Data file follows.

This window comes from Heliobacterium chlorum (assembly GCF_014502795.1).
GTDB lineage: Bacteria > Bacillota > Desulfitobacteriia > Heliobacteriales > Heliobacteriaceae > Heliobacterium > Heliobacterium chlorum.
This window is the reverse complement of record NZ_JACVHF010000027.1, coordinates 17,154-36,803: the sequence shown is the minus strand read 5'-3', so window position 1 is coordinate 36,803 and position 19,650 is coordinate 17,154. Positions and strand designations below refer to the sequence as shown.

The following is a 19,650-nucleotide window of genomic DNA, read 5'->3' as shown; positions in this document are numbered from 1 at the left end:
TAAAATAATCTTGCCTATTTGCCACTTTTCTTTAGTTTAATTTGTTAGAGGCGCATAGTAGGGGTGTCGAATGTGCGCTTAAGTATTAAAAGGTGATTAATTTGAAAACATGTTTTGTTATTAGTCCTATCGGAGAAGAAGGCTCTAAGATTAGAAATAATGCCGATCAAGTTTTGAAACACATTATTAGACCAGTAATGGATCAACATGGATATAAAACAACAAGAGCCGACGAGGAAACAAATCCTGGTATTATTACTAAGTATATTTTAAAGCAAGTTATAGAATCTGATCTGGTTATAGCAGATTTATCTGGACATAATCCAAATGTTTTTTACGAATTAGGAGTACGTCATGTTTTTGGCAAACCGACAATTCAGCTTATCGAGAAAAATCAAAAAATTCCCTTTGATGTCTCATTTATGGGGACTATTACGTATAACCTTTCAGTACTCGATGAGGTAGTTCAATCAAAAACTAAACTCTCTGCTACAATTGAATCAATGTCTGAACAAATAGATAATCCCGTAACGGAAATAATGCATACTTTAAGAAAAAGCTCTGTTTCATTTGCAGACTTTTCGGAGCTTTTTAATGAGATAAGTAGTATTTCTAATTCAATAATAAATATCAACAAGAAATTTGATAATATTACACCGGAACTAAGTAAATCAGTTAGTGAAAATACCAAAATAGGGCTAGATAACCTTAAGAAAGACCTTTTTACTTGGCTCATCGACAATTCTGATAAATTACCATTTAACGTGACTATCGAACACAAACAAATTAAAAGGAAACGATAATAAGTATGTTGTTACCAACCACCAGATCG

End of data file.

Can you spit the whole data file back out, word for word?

This window comes from Heliobacterium chlorum (assembly GCF_014502795.1).
GTDB lineage: Bacteria > Bacillota > Desulfitobacteriia > Heliobacteriales > Heliobacteriaceae > Heliobacterium > Heliobacterium chlorum.
This window is the reverse complement of record NZ_JACVHF010000027.1, coordinates 17,154-36,803: the sequence shown is the minus strand read 5'-3', so window position 1 is coordinate 36,803 and position 19,650 is coordinate 17,154. Positions and strand designations below refer to the sequence as shown.

The following is a 19,650-nucleotide window of genomic DNA, read 5'->3' as shown; positions in this document are numbered from 1 at the left end:
TAAAATAATCTTGCCTATTTGCCACTTTTCTTTAGTTTAATTTGTTAGAGGCGCATAGTAGGGGTGTCGAATGTGCGCTTAAGTATTAAAAGGTGATTAATTTGAAAACATGTTTTGTTATTAGTCCTATCGGAGAAGAAGGCTCTAAGATTAGAAATAATGCCGATCAAGTTTTGAAACACATTATTAGACCAGTAATGGATCAACATGGATATAAAACAACAAGAGCCGACGAGGAAACAAATCCTGGTATTATTACTAAGTATATTTTAAAGCAAGTTATAGAATCTGATCTGGTTATAGCAGATTTATCTGGACATAATCCAAATGTTTTTTACGAATTAGGAGTACGTCATGTTTTTGGCAAACCGACAATTCAGCTTATCGAGAAAAATCAAAAAATTCCCTTTGATGTCTCATTTATGGGGACTATTACGTATAACCTTTCAGTACTCGATGAGGTAGTTCAATCAAAAACTAAACTCTCTGCTACAATTGAATCAATGTCTGAACAAATAGATAATCCCGTAACGGAAATAATGCATACTTTAAGAAAAAGCTCTGTTTCATTTGCAGACTTTTCGGAGCTTTTTAATGAGATAAGTAGTATTTCTAATTCAATAATAAATATCAACAAGAAATTTGATAATATTACACCGGAACTAAGTAAATCAGTTAGTGAAAATACCAAAATAGGGCTAGATAACCTTAAGAAAGACCTTTTTACTTGGCTCATCGACAATTCTGATAAATTACCATTTAACGTGACTATCGAACACAAACAAATTAAAAGGAAACGATAATAAGTATGTTGTTACCAACCACCAGATCG